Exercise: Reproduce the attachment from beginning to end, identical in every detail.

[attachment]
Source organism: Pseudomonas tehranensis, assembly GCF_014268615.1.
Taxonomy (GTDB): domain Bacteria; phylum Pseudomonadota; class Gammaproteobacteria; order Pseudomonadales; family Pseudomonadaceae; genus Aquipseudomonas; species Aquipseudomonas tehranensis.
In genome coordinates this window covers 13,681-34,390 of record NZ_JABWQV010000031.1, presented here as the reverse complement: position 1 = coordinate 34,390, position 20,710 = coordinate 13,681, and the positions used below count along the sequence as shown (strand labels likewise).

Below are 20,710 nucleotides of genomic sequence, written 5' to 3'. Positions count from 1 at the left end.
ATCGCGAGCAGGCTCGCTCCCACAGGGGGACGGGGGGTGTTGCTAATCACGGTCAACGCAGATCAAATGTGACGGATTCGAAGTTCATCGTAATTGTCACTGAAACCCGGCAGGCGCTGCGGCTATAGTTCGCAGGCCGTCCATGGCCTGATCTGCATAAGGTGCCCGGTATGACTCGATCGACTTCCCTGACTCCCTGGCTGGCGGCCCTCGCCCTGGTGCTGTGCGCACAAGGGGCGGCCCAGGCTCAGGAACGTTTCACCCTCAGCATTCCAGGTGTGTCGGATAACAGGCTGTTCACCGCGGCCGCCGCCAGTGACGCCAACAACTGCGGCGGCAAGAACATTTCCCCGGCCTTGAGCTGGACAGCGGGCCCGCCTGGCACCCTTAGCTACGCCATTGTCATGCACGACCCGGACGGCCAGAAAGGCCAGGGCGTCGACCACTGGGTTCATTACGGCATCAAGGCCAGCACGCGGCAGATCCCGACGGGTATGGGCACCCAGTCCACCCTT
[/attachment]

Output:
Source organism: Pseudomonas tehranensis, assembly GCF_014268615.1.
Taxonomy (GTDB): domain Bacteria; phylum Pseudomonadota; class Gammaproteobacteria; order Pseudomonadales; family Pseudomonadaceae; genus Aquipseudomonas; species Aquipseudomonas tehranensis.
In genome coordinates this window covers 13,681-34,390 of record NZ_JABWQV010000031.1, presented here as the reverse complement: position 1 = coordinate 34,390, position 20,710 = coordinate 13,681, and the positions used below count along the sequence as shown (strand labels likewise).

Below are 20,710 nucleotides of genomic sequence, written 5' to 3'. Positions count from 1 at the left end.
ATCGCGAGCAGGCTCGCTCCCACAGGGGGACGGGGGGTGTTGCTAATCACGGTCAACGCAGATCAAATGTGACGGATTCGAAGTTCATCGTAATTGTCACTGAAACCCGGCAGGCGCTGCGGCTATAGTTCGCAGGCCGTCCATGGCCTGATCTGCATAAGGTGCCCGGTATGACTCGATCGACTTCCCTGACTCCCTGGCTGGCGGCCCTCGCCCTGGTGCTGTGCGCACAAGGGGCGGCCCAGGCTCAGGAACGTTTCACCCTCAGCATTCCAGGTGTGTCGGATAACAGGCTGTTCACCGCGGCCGCCGCCAGTGACGCCAACAACTGCGGCGGCAAGAACATTTCCCCGGCCTTGAGCTGGACAGCGGGCCCGCCTGGCACCCTTAGCTACGCCATTGTCATGCACGACCCGGACGGCCAGAAAGGCCAGGGCGTCGACCACTGGGTTCATTACGGCATCAAGGCCAGCACGCGGCAGATCCCGACGGGTATGGGCACCCAGTCCACCCTT